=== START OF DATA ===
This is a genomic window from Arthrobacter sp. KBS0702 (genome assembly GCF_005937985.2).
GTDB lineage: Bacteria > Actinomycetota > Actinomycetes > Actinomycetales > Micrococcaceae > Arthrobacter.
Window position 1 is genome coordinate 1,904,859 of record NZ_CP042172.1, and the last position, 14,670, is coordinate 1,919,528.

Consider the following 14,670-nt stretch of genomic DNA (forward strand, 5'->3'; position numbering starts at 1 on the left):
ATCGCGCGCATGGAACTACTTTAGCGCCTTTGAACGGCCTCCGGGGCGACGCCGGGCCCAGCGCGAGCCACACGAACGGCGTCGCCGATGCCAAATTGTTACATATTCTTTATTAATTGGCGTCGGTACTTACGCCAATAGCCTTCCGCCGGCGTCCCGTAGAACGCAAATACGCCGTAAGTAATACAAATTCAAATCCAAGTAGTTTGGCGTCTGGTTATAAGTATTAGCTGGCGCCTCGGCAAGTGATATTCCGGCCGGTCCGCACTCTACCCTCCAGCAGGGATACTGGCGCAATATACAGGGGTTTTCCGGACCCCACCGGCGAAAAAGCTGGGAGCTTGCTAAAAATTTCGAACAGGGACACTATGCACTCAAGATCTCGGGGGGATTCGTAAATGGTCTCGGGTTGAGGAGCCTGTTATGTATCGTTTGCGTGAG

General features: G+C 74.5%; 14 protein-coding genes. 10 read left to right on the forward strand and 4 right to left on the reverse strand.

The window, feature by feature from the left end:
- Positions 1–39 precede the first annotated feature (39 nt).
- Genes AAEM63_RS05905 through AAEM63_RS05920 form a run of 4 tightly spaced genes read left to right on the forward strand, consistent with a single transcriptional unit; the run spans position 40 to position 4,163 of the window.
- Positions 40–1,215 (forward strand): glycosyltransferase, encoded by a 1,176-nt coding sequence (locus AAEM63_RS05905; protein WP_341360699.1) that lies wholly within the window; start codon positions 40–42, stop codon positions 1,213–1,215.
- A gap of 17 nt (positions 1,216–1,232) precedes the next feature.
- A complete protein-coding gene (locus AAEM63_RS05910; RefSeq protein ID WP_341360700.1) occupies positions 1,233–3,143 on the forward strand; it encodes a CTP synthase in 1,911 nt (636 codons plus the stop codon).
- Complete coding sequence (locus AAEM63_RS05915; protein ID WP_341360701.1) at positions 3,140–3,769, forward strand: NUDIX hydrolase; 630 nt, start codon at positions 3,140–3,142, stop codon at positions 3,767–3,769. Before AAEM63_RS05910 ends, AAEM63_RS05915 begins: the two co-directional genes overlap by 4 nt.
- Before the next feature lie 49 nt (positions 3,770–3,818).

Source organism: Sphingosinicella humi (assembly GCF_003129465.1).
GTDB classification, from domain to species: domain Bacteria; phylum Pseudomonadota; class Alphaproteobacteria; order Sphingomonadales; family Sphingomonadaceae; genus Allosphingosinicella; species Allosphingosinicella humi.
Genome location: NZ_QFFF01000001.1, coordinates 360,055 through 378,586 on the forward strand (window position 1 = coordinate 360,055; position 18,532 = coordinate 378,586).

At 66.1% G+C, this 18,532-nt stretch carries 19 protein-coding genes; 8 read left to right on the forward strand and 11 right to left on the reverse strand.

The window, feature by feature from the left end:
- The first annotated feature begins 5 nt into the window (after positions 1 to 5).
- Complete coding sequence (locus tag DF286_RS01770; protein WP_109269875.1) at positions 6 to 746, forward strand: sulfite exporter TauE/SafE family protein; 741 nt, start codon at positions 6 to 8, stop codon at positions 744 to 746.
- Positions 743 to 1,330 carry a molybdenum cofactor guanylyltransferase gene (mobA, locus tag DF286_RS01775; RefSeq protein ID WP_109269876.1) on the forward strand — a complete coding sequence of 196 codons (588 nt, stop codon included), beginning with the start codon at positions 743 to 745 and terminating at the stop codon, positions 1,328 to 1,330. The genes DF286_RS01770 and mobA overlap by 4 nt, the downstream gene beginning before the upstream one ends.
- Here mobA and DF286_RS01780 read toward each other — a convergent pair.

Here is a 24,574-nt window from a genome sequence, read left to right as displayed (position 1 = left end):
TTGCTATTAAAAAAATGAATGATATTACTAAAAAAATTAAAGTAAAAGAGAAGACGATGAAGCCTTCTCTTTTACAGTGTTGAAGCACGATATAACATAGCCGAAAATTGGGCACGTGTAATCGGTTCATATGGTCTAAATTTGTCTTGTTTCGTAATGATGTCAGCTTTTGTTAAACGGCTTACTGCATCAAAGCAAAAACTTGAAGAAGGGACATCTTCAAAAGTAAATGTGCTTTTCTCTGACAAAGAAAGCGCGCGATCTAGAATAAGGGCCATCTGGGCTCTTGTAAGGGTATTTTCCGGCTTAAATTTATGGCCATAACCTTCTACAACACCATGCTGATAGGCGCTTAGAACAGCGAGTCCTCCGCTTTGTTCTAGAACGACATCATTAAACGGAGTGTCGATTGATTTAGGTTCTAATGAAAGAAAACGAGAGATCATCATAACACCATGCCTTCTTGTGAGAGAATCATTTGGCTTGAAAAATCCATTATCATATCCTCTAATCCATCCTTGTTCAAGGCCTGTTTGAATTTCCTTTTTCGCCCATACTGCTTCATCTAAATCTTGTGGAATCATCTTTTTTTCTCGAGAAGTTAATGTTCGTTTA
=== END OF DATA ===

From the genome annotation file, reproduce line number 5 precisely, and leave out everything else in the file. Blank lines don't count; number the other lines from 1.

ATCGCGCGCATGGAACTACTTTAGCGCCTTTGAACGGCCTCCGGGGCGACGCCGGGCCCAGCGCGAGCCACACGAACGGCGTCGCCGATGCCAAATTGTTACATATTCTTTATTAATTGGCGTCGGTACTTACGCCAATAGCCTTCCGCCGGCGTCCCGTAGAACGCAAATACGCCGTAAGTAATACAAATTCAAATCCAAGTAGTTTGGCGTCTGGTTATAAGTATTAGCTGGCGCCTCGGCAAGTGATATTCCGGCCGGTCCGCACTCTACCCTCCAGCAGGGATACTGGCGCAATATACAGGGGTTTTCCGGACCCCACCGGCGAAAAAGCTGGGAGCTTGCTAAAAATTTCGAACAGGGACACTATGCACTCAAGATCTCGGGGGGATTCGTAAATGGTCTCGGGTTGAGGAGCCTGTTATGTATCGTTTGCGTGAG